For the next 85 miles, I rode through beautiful countryside, most of my thoughts on the summer ride: the train rumbling by in Mineral, the moon over Vesuvius, the vistas of Kentucky, the ferry ride across the river to Illinois, the bridge over the Mississippi, the cyclist hostel in Farmington, the night ride from Chanute to Cassoday, the heat of Kansas, the sunrise in Haswell, the climb of Monarch Pass. And so many more memories. Dealing with a northerly headwind that made riding difficult even while going east and west, I found I simply kept going. I never thought about packing it in, cutting the ride short because of how difficult the going was. I knew I could do the 100. It was just like any of the days from the summer ride.
At mile 64, Hubby met me at the rest stop. There, I told him I was going to pass up the next rest stop scheduled for mile 84 and just go to the one at 94. He would meet me there to see how I was feeling. When I rolled into mile 94 rest stop, Hubby was stunned to see me, as he put it, "so soon. You must have been hauling." Not really, but having the wind at my back for a longer stretch definitely helped. I was able to shift to the large sprocket and just roll along at a smooth 21 mph which was quite a difference from the 13 mph into the headwind.
The six miles from the rest stop to the finish were again into the headwind, but I sat back and enjoyed. I was one of the few who'd taken on the challenge and not backed out because of the wind. I fulfilled my vow: I conquered the Tour de Shawnee, loving every second of it.
Wednesday, October 24, 2012
Having helped another woman overcome a cycling problem is the exact reason I want to open a women's specific bike shop. I spent the entire evening thinking about how this friend can now cycle with the peace of mind that comes from being prepared. And this morning, her FB status update showed her excitement about the new found freedom of riding in the dark but feeling safe in doing so. I, in turn, felt excited and happy for her.
Sunday, October 21, 2012
Such was the case this morning. Yesterday, I posted how I'd come across an injured hawk and found myself unable to help it. While I wished I could make sure it was in a safe place, getting the help it needed, I just didn't know where to turn. This morning, I checked in at Facebook and found a comment from JRA of One Speed: Go. He listed a link to people around the area who were licensed to take in wildlife and rehabilitate them. I found the number for a woman who lives close, so I called her. Though she only rehabs an animal after it has received veterinary care, she advised me on how to capture the hawk then where to take it. After talking with her, I gathered the necessary equipment--our old dog crate, a broom, and some leather gloves--and set off with the hope that the hawk was where I'd left it. I knew this might not be the case, as nearly 15 hours had passed since I'd come upon it.
When I came up over the rise and looked for the red post marking the spot, finding it with no problem, the hawk was nowhere to be seen. I pulled the truck into a drive leading to a turbine and parked. For the next half hour, I walked both sides of the road, scanned the bare fields stretching away from the grassy shoulder, and even walked the rows of a still-standing cornfield to look for the bird. Nothing. Thankfully, I never found traces of a fight either, no feathers, no blood, no tracks in the muddy fields. My hope is that either someone who knew exactly what to do when he came across the hawk did exactly that, or the hawk's feathers righted themselves enough after its resting yesterday that it was able to fly away.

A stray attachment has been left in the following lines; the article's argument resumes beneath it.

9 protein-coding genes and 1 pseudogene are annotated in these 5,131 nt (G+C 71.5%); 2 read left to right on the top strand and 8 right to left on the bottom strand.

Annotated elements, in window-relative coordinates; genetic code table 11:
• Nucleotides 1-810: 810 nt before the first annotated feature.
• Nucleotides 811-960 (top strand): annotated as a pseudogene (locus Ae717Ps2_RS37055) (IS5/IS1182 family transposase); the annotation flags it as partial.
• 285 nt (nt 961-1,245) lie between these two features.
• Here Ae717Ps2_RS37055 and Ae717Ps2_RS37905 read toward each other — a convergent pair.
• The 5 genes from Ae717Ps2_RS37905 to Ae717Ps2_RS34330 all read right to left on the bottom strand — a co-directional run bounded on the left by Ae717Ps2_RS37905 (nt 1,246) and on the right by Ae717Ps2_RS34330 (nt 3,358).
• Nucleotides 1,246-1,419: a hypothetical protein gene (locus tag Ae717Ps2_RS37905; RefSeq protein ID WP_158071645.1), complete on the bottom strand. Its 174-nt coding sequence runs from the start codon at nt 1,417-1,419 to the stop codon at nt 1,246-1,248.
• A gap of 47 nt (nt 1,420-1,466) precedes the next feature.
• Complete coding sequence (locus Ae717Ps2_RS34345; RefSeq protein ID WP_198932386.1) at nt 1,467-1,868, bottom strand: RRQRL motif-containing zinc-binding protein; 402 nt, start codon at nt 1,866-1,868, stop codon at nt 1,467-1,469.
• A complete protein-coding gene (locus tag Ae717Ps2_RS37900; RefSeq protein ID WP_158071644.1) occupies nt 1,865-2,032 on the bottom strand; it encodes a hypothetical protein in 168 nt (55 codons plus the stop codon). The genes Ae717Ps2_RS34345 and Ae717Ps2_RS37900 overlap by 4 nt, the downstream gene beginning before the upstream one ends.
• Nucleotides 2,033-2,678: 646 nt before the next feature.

While I couldn't help this time, Facebook, for all its drawbacks, put me in the position to help next time. I now have a website with valuable names and numbers bookmarked. I now have three immediate options for where to take an injured wild animal. I have the equipment to capture and transport an injured animal at the ready if needed. Though I feel sad for the hawk (but I'm going with the hope that it is flying high above the Illinois prairie right now), I also feel empowered all because of Facebook.
Saturday, October 20, 2012
Friday, October 19, 2012
Yesterday I was chatting with a colleague, and I found myself thinking about the day we cycled the Blue Ridge Parkway. Out of nowhere came memories of cycling up the hill at Afton with three of my teammates. A little later in the day, while in class, thoughts about how hot it was the day we cycled to Tribune, KS filled my mind. Every day, the summer ride intrudes, making me stop whatever I'm working on to reminisce and dream of being back out on the road. I find myself impatient with my "real" world. Much of what makes up this "real" world seems purposeless now. I want out. I want to feel that sense of purpose I experienced all summer.
So, I made a decision. I'm going to take the leap, leaving what makes me unhappy to begin a new chapter in my life. This change is going to happen slowly, but I decided June 1, 2013 is the "due date" for the new chapter to begin. I chose this date to align with the one-year anniversary of the day I began my cycling journey across the US, the day that truly started an awakening in me. At this point, I am in the process of writing up the plan, talking with people in the know, and gathering information. Everyone I have talked to has been incredibly supportive and encouraging, which helps allay the terror I feel when I think about leaving the known for the unknown.